Gallstones are a frequent cause of troubles, especially in women. They are located in gallbladder, but they may get stuck in the bile duct causing painful condition. They have a close relationship to cholecystitis and probably also to the gallbladder cancer.


The gallbladder is a hollow organ that is both anatomically and functionally closely related to the liver. Gallbladder is used for storage of produced bile. After we eat food, the gallbladder contracts due to effect of certain hormones and expels the bile through bile duct into the intestine.  The bile contains certain waste products that can be excreted out of the body and in addition, it is important for proper digestion of food. Bile in the intestine is mixed with pancreatic digestive enzymes and helps to activate them. Bile also serves to disperse fat particles and makes them much easier to digest.


Gallstones have different sizes (the smallest are known as biliary sand), shapes and colors. Most of them are made ​​up of cholesterol and these have yellow color. Rarely, black pigmented stones may also occur.


There are many risk factors of gallstones including age, sex, diet rich on cholesterol and low on dietary fiber. Women are more often affected than men. Typical patient is an overweighed or obese woman with high level of cholesterol. It is quite logical – excessive amount of cholesterol in body is followed by excessive excretion of cholesterol into the bile and increases risk of formation of cholesterol gallstones. The risk is reported to be higher in users of hormonal contraception and in pregnant women due to higher levels of sex hormones.


Black pigment stones are formed by bilirubin and calcium salts. They accompany situation with higher excretion of bilirubin. Bilirubin is a decay product of hemoglobin, which is a pigment located within red blood cells. Therefore, increased amount of bilirubin is related to higher disintegration of erythrocytes.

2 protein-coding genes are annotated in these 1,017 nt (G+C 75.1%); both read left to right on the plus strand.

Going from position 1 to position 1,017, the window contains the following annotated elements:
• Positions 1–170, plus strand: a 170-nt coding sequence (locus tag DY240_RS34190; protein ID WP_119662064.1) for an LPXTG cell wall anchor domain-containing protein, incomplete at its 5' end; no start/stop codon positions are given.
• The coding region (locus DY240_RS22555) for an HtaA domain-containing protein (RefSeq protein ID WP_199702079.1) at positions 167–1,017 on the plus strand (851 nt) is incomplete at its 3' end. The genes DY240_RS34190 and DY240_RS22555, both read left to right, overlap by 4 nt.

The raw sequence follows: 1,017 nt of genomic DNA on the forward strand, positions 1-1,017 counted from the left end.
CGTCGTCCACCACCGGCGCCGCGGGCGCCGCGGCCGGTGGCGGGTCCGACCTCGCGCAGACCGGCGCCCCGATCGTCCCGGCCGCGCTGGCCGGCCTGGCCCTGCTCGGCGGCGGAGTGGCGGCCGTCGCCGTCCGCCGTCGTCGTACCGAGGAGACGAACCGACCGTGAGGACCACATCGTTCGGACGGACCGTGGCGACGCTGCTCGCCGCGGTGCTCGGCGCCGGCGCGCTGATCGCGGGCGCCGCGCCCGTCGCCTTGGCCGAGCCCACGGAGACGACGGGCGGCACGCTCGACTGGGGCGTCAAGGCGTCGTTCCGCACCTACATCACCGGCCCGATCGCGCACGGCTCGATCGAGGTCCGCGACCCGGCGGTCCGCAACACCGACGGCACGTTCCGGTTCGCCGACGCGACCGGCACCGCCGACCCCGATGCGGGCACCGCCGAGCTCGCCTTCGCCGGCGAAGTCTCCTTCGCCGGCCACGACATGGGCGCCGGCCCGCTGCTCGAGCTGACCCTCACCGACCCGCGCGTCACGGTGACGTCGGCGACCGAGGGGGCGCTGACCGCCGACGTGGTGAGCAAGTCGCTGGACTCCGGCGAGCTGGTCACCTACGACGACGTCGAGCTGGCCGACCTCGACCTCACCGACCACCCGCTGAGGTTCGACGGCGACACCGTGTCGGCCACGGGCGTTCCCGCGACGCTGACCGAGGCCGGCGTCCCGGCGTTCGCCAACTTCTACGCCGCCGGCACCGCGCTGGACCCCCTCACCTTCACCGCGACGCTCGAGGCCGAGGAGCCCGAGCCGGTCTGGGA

The gallstones may cause no symptoms; they are just present in the gallbladder. However, there are numerous complications of gallstones’ presence and they are named below, separately.


The gallstones can be quite easily diagnosed by abdominal ultrasound. Other examination methods that are used in case of gallstones complications can be found in related texts.


Biliary colic

The condition occurs when a part of the biliary tract gets blocked by a gallstone. The local muscles try to move the obstacle causing very unpleasant colic pain. This abdominal pain is located in the right upper abdominal quadrant. Unless the situation is not solved spontaneously or by a medical intervention, there is a high risk of acute cholecystitis or acute cholangitis.

Acute pancreatitis

Acute pancreatitis can occur when the gallstones block bile duct under its connection with pancreatic duct. The obstruction prevents both bile and pancreatic juice to flow into the intestine. The both accumulated fluids mix and digestive pancreatic enzymes get activated prematurely. The resulting digestive process may damage the pancreas itself causing biliary acute pancreatitis. The best way of treatment is ERCP with removal of the blocking stone.